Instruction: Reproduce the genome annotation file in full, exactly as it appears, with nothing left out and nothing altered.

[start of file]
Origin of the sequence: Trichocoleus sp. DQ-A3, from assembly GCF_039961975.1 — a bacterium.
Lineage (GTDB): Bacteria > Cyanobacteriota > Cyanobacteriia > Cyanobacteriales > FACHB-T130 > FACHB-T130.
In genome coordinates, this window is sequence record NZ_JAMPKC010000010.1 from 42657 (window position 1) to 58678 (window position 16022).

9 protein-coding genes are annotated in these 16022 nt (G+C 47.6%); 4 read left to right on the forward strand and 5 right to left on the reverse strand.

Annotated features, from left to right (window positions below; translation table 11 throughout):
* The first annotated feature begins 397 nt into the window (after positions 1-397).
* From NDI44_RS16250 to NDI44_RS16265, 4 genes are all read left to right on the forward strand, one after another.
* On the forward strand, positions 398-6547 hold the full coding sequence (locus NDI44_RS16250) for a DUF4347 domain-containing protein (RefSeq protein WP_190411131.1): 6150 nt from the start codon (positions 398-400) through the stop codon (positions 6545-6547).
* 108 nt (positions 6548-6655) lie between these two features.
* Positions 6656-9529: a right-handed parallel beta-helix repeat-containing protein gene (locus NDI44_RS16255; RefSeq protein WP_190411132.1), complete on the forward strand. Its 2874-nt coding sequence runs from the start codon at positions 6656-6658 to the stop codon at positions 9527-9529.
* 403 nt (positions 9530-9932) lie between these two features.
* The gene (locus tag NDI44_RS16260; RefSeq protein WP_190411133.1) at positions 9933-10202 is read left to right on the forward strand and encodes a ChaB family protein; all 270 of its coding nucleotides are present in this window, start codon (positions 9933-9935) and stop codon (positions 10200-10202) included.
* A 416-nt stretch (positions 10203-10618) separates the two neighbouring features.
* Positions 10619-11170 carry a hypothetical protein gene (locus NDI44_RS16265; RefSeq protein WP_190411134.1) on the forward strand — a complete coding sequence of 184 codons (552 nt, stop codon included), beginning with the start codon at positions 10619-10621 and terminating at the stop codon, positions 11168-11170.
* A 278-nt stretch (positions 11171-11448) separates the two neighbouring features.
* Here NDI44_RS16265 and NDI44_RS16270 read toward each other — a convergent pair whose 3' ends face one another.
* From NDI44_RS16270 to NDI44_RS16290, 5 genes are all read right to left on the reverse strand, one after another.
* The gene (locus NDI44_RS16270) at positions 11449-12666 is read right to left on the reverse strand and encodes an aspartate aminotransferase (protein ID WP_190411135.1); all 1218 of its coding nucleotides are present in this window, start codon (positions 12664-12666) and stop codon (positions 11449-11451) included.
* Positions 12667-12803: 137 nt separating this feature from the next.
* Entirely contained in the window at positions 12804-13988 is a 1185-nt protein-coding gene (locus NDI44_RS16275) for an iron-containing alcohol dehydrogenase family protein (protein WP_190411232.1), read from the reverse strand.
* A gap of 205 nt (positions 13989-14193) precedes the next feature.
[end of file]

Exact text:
Origin of the sequence: Trichocoleus sp. DQ-A3, from assembly GCF_039961975.1 — a bacterium.
Lineage (GTDB): Bacteria > Cyanobacteriota > Cyanobacteriia > Cyanobacteriales > FACHB-T130 > FACHB-T130.
In genome coordinates, this window is sequence record NZ_JAMPKC010000010.1 from 42657 (window position 1) to 58678 (window position 16022).

9 protein-coding genes are annotated in these 16022 nt (G+C 47.6%); 4 read left to right on the forward strand and 5 right to left on the reverse strand.

Annotated features, from left to right (window positions below; translation table 11 throughout):
* The first annotated feature begins 397 nt into the window (after positions 1-397).
* From NDI44_RS16250 to NDI44_RS16265, 4 genes are all read left to right on the forward strand, one after another.
* On the forward strand, positions 398-6547 hold the full coding sequence (locus NDI44_RS16250) for a DUF4347 domain-containing protein (RefSeq protein WP_190411131.1): 6150 nt from the start codon (positions 398-400) through the stop codon (positions 6545-6547).
* 108 nt (positions 6548-6655) lie between these two features.
* Positions 6656-9529: a right-handed parallel beta-helix repeat-containing protein gene (locus NDI44_RS16255; RefSeq protein WP_190411132.1), complete on the forward strand. Its 2874-nt coding sequence runs from the start codon at positions 6656-6658 to the stop codon at positions 9527-9529.
* 403 nt (positions 9530-9932) lie between these two features.
* The gene (locus tag NDI44_RS16260; RefSeq protein WP_190411133.1) at positions 9933-10202 is read left to right on the forward strand and encodes a ChaB family protein; all 270 of its coding nucleotides are present in this window, start codon (positions 9933-9935) and stop codon (positions 10200-10202) included.
* A 416-nt stretch (positions 10203-10618) separates the two neighbouring features.
* Positions 10619-11170 carry a hypothetical protein gene (locus NDI44_RS16265; RefSeq protein WP_190411134.1) on the forward strand — a complete coding sequence of 184 codons (552 nt, stop codon included), beginning with the start codon at positions 10619-10621 and terminating at the stop codon, positions 11168-11170.
* A 278-nt stretch (positions 11171-11448) separates the two neighbouring features.
* Here NDI44_RS16265 and NDI44_RS16270 read toward each other — a convergent pair whose 3' ends face one another.
* From NDI44_RS16270 to NDI44_RS16290, 5 genes are all read right to left on the reverse strand, one after another.
* The gene (locus NDI44_RS16270) at positions 11449-12666 is read right to left on the reverse strand and encodes an aspartate aminotransferase (protein ID WP_190411135.1); all 1218 of its coding nucleotides are present in this window, start codon (positions 12664-12666) and stop codon (positions 11449-11451) included.
* Positions 12667-12803: 137 nt separating this feature from the next.
* Entirely contained in the window at positions 12804-13988 is a 1185-nt protein-coding gene (locus NDI44_RS16275) for an iron-containing alcohol dehydrogenase family protein (protein WP_190411232.1), read from the reverse strand.
* A gap of 205 nt (positions 13989-14193) precedes the next feature.